Scale Resolving Simulation – Overview

turbuence-car-ansys_gcygpo

It’s quite amazing how Computational Fluid Dynamics (CFD) progress has been tremendous in the past half a decade.

Moore’s Law vision of an exponential growth in computational resources lived up to its expectation and it’s by many predicted to keep doing so for  the next 20 years if not more.

length-scalr1.png
Moore’s Law applied to CFD

One huge leap forward was achieved through the ability to simulate Navier-Stokes Methods Such as Reynolds-Averged Navier-Stokes (RANS).
RANS is based on the Reynolds decomposition according to which a flow variable is decomposed into mean and fluctuating quantities. When the decomposition is applied to Navier-Stokes equation an extra term known as the Reynolds Stress Tensor arises and a modelling methodology is needed to close the equations. The “closure problem” is apparent as higher and higher moments of the set of equations may be taken, more unknown terms arise and the number of equations never suffices.

Reynolds Stress
Reynolds-Stress Tensor

Levels of RANS turbulence modelling are related to the number of differential equations added to Reynolds Averaged Navier-Stokes equations in order to “close” them.

1-equation and 2-equations models, incorporate a differential transport equation for the turbulent velocity scale (or the related the turbulent kinetic energy) and in the case of 2-equation models another transport equation for the length scale, subsequently invoking the “Boussinesq Hypothesis” relating an eddy-viscosity analog to its kinetic gasses theory derived counterpart (albeit flow dependent and not a flow property) and relating it to the Reynolds stress through the mean strain.


Scale-Resolving Simulations (SRS)

Two main reasons for using SRS models should generally be mentioned.
The first is for applications of which additional information that cannot be obtained from the RANS simulation is needed such as aeroacoustics applications where turbulence generated noise that can’t be extracted from RANS simulations with sufficient accuracy, material failure applications governed by unsteady mixing zones of flow streams at different temperatures dependent on unsteady heat loading, applications regarding vortex cavitation caused by unsteady turbulence pressure fields, calculation of helicopter loads which are strongly dependent on the vortices generated by the tip of the rotor and alike. SRS might be mandatory in such situations even in cases where the RANS model can indeed compute the correct time-averaged flow field.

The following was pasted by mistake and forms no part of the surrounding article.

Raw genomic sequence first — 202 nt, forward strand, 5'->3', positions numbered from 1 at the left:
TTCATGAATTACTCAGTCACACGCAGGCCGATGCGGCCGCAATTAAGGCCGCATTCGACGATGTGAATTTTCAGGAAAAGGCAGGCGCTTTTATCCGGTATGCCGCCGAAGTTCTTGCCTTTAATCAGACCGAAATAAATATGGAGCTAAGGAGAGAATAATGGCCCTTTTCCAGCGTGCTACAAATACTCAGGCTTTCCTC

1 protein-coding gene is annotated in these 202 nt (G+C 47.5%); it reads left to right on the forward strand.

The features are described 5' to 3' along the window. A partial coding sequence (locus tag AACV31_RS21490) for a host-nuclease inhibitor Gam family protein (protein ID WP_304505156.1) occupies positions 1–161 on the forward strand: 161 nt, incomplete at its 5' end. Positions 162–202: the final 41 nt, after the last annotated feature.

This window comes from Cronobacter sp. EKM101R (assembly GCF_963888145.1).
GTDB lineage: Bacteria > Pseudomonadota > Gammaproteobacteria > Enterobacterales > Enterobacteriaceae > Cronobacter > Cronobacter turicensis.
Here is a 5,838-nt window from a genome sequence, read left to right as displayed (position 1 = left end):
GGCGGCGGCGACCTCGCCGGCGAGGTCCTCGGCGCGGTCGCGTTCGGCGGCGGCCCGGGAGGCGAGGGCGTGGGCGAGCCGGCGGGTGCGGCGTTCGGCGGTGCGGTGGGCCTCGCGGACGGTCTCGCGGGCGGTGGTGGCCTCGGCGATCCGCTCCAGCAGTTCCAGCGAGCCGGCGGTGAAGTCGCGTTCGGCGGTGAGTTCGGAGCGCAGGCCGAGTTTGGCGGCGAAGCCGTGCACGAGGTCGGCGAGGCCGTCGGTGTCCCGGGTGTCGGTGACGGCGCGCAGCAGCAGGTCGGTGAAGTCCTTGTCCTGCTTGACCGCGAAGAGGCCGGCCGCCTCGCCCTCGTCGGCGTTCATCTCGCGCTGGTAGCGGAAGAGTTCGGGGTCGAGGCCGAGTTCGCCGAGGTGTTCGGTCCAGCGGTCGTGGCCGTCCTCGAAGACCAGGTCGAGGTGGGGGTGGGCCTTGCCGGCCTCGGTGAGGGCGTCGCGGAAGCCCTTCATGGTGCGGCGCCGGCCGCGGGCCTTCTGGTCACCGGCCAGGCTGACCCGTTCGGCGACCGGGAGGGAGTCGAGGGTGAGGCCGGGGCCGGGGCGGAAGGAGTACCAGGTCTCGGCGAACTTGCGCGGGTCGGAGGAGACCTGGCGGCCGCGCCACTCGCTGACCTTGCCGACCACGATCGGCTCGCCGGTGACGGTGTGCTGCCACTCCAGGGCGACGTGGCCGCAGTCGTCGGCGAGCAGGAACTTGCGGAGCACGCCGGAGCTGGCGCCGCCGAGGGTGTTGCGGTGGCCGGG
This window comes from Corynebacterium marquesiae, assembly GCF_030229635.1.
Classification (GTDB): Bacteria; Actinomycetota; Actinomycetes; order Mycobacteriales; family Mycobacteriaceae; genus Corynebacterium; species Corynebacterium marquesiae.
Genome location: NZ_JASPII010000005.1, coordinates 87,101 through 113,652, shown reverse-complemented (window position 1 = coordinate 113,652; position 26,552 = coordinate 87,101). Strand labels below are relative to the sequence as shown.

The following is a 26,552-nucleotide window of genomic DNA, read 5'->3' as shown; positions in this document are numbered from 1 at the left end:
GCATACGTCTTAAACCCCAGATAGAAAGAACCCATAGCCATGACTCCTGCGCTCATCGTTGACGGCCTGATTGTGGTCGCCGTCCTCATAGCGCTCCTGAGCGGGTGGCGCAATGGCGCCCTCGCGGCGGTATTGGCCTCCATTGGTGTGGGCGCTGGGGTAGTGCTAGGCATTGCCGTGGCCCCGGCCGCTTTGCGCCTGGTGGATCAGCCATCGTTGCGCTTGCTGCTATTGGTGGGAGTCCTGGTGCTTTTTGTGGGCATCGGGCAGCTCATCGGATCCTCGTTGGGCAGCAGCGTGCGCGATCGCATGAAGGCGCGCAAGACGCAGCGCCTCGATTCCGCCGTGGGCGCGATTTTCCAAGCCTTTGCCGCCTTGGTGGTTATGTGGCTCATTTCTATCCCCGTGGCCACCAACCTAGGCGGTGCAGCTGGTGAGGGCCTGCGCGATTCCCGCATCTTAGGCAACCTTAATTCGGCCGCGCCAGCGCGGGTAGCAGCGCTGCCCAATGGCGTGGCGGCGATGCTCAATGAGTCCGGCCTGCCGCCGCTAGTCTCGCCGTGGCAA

The second reason for using SRS models is related to the fact that although RANS methodology strength has proven itself for wall bounded attached flows due to calibration according to the “law-of-the-wall”, for free shear flows, especially those featuring a high level of unsteadiness and massive separation it has shown poor performance following inherent limitations as a one-point closure that does not  incorporate the effect of strong non-local effects and of long correlation distances characterizing many types of flows of engineering importance.
Considering that RANS models typically already have limitations covering the most basic self-similar free shear flows with one set of constants, there is little hope that even advanced Reynolds Stress Models (RSM) methodologies will eventually be able to provide a reliable foundation for all such flows.